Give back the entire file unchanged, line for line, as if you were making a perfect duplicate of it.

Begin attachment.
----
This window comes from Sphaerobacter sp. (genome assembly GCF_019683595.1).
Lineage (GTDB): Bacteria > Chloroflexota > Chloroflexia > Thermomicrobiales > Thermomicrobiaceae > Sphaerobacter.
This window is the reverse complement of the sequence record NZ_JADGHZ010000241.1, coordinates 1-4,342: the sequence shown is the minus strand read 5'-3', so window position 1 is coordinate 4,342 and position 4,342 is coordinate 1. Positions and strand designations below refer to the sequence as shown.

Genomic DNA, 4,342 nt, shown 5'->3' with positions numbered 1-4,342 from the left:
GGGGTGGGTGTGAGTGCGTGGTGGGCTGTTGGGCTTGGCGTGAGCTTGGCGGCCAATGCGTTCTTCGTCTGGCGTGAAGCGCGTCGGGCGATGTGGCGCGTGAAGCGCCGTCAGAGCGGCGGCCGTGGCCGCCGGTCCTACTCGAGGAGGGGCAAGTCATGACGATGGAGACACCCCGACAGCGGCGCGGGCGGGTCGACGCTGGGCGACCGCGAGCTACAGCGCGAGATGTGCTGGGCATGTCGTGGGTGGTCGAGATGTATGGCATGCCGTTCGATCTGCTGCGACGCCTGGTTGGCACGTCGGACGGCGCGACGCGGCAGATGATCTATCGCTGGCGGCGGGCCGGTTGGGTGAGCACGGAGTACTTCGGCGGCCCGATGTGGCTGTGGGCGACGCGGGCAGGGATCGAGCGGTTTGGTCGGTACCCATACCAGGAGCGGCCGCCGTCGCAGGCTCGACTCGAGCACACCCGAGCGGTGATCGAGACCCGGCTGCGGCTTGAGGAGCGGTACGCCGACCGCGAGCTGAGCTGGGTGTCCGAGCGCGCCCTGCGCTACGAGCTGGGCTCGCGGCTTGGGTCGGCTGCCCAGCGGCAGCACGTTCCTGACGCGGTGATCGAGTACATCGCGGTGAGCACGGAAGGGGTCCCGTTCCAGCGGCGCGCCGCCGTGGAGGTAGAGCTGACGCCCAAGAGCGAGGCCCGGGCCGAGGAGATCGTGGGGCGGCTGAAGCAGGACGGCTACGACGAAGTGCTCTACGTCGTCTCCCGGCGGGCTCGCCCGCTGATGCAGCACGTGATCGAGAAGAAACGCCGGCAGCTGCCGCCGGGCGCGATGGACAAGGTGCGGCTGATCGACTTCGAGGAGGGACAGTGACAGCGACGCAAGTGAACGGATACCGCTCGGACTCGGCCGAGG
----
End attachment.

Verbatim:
This window comes from Sphaerobacter sp. (genome assembly GCF_019683595.1).
Lineage (GTDB): Bacteria > Chloroflexota > Chloroflexia > Thermomicrobiales > Thermomicrobiaceae > Sphaerobacter.
This window is the reverse complement of the sequence record NZ_JADGHZ010000241.1, coordinates 1-4,342: the sequence shown is the minus strand read 5'-3', so window position 1 is coordinate 4,342 and position 4,342 is coordinate 1. Positions and strand designations below refer to the sequence as shown.

Genomic DNA, 4,342 nt, shown 5'->3' with positions numbered 1-4,342 from the left:
GGGGTGGGTGTGAGTGCGTGGTGGGCTGTTGGGCTTGGCGTGAGCTTGGCGGCCAATGCGTTCTTCGTCTGGCGTGAAGCGCGTCGGGCGATGTGGCGCGTGAAGCGCCGTCAGAGCGGCGGCCGTGGCCGCCGGTCCTACTCGAGGAGGGGCAAGTCATGACGATGGAGACACCCCGACAGCGGCGCGGGCGGGTCGACGCTGGGCGACCGCGAGCTACAGCGCGAGATGTGCTGGGCATGTCGTGGGTGGTCGAGATGTATGGCATGCCGTTCGATCTGCTGCGACGCCTGGTTGGCACGTCGGACGGCGCGACGCGGCAGATGATCTATCGCTGGCGGCGGGCCGGTTGGGTGAGCACGGAGTACTTCGGCGGCCCGATGTGGCTGTGGGCGACGCGGGCAGGGATCGAGCGGTTTGGTCGGTACCCATACCAGGAGCGGCCGCCGTCGCAGGCTCGACTCGAGCACACCCGAGCGGTGATCGAGACCCGGCTGCGGCTTGAGGAGCGGTACGCCGACCGCGAGCTGAGCTGGGTGTCCGAGCGCGCCCTGCGCTACGAGCTGGGCTCGCGGCTTGGGTCGGCTGCCCAGCGGCAGCACGTTCCTGACGCGGTGATCGAGTACATCGCGGTGAGCACGGAAGGGGTCCCGTTCCAGCGGCGCGCCGCCGTGGAGGTAGAGCTGACGCCCAAGAGCGAGGCCCGGGCCGAGGAGATCGTGGGGCGGCTGAAGCAGGACGGCTACGACGAAGTGCTCTACGTCGTCTCCCGGCGGGCTCGCCCGCTGATGCAGCACGTGATCGAGAAGAAACGCCGGCAGCTGCCGCCGGGCGCGATGGACAAGGTGCGGCTGATCGACTTCGAGGAGGGACAGTGACAGCGACGCAAGTGAACGGATACCGCTCGGACTCGGCCGAGG